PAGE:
Highlight of my year!
The M-J issue of ML had a book review by old tacky about the book by James Gordon and James Parker in Glorieta, NM. Note: the largest battle of the civil war fought west of the Mississippi River was in Glorieta. Newspapers of the time called it "The Gettysburg of the West..."
Anyway, James Gordon has a very fine museum. In it, he has 43 original Hawken rifles, including one owned by Mariano Modena, complete with pouch and horn and stuff, and one by Tom Tobin.
Jeff Hengesbaugh lives up the street about half a mile. He owns the James P. Beckwourth pre-Hawken, Hawken rifle featured in ML. It has enough tacks to make mr Nesbitt green with envy...
Everything is laying on tables, or on racks, and you can actually handle the rifles!
The book the two James wrote is amazing, and to me well worth the asking price of $135 plus shipping. Even better, it made me jump in my old Jag convertible and drive a thousand miles, just to see the place.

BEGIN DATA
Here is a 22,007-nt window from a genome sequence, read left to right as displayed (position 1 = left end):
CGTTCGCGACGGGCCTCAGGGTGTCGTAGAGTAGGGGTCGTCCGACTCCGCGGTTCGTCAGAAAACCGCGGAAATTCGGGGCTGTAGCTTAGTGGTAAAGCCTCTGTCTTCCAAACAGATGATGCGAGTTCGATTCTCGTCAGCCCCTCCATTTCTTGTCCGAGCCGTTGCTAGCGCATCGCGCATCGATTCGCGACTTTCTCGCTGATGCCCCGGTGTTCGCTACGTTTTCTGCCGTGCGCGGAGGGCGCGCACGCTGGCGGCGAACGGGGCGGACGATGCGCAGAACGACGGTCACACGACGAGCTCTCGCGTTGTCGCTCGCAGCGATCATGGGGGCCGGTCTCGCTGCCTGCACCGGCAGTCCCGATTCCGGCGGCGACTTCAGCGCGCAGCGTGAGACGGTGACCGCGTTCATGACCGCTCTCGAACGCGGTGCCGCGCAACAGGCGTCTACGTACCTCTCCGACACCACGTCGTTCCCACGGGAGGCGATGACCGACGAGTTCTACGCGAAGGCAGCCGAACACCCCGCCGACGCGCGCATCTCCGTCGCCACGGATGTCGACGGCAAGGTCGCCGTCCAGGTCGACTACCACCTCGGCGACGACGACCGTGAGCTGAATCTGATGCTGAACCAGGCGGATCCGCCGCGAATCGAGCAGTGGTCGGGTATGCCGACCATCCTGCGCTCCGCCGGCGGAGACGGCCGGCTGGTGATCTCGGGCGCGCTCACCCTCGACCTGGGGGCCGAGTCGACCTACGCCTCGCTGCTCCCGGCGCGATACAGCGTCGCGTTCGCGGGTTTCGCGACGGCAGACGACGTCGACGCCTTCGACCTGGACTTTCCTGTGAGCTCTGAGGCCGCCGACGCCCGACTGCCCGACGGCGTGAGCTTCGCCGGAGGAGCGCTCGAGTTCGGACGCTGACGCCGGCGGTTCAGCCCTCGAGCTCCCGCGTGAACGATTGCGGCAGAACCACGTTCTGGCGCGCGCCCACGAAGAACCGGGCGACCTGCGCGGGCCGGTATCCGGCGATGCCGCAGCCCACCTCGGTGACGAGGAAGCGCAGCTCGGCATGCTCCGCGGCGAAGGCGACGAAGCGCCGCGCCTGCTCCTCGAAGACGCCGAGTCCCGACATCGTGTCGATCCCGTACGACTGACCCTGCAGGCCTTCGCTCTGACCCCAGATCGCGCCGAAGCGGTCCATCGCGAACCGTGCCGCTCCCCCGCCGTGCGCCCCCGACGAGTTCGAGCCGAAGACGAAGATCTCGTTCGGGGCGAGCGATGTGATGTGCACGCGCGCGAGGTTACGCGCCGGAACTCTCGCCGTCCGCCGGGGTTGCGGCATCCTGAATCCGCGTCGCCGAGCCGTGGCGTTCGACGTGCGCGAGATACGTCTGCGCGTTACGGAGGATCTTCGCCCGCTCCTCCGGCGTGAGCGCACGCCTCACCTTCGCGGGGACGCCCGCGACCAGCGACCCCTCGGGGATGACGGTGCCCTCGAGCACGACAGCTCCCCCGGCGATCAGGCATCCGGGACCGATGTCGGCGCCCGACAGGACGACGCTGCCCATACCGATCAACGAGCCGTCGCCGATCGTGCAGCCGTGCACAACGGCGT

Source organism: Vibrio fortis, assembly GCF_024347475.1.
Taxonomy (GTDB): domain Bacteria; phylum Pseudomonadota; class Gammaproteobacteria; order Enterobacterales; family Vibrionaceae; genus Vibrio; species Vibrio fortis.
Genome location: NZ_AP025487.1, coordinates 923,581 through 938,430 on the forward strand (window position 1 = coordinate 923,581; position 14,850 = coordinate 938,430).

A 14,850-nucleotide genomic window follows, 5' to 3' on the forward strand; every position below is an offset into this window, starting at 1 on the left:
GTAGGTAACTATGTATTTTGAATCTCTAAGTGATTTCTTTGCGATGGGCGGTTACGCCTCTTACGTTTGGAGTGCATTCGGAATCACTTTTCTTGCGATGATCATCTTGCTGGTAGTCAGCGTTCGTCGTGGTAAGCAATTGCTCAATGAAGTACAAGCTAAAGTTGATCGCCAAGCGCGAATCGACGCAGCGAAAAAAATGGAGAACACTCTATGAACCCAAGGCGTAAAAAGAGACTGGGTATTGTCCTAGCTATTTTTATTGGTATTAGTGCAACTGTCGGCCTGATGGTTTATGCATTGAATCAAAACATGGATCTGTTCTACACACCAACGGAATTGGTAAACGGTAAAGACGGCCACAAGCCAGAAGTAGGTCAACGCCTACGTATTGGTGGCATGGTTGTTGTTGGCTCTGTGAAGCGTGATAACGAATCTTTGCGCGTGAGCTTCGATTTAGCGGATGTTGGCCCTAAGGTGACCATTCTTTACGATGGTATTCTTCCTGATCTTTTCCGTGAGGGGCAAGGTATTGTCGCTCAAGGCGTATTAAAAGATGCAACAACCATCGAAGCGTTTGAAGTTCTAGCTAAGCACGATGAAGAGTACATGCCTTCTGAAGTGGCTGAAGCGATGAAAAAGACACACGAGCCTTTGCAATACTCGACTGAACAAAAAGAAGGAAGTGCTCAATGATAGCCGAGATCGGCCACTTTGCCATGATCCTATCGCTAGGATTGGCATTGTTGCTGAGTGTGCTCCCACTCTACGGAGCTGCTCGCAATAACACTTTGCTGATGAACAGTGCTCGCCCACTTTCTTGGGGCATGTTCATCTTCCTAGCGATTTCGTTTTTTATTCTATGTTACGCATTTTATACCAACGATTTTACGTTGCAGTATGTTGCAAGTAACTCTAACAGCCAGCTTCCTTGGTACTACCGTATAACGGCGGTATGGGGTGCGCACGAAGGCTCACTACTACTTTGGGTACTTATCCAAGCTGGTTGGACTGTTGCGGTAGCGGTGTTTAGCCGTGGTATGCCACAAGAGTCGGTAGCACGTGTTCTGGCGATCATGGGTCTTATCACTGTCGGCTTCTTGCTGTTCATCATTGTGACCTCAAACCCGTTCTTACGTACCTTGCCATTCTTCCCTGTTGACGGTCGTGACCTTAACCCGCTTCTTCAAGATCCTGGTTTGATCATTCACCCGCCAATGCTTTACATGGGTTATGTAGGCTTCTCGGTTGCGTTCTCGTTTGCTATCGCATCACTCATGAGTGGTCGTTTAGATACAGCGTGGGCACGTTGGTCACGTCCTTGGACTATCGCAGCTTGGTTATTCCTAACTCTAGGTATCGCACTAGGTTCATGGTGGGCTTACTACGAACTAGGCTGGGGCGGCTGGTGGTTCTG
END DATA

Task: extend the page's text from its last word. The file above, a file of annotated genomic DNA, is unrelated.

You cannot imagine all the neat rifles in the building, and all of them can be handled.
I am still zooming around, just thinking about the place.
wow, just wow...!
I can understand your excitement and enthusiasm Idaho! There is just nothing quite like getting the opportunity to examine, handle, and shoulder an original rifle! I have had the pleasure and the privilege on a few occasions to do just that with several Hawken rifles, as well as an uncountable number of early Pennsylvania made longrifles. There is a gunshow put on twice a year by my friend Curt Johnson in Princeton Illinois. It is a trip of several hundred miles for me, but ooooh so worth the drive!
I sure understand the feel and the excitement of handling history. I grew up just outside the main battle field of Brandy Station, VA (the largest cavalry battle of the western hemisphere) and spent countless days, not hours, walking the battlefields of Chanceslorsville, The Wilderness, plus area of the French and Indian War and The Little Bighorn battlefield (probably the saddest place I've ever been to... you can feel it). Holding history in your hands is like standing on it. You feel, taste, and almost re-live it.
... At least, that's the way it is for me.
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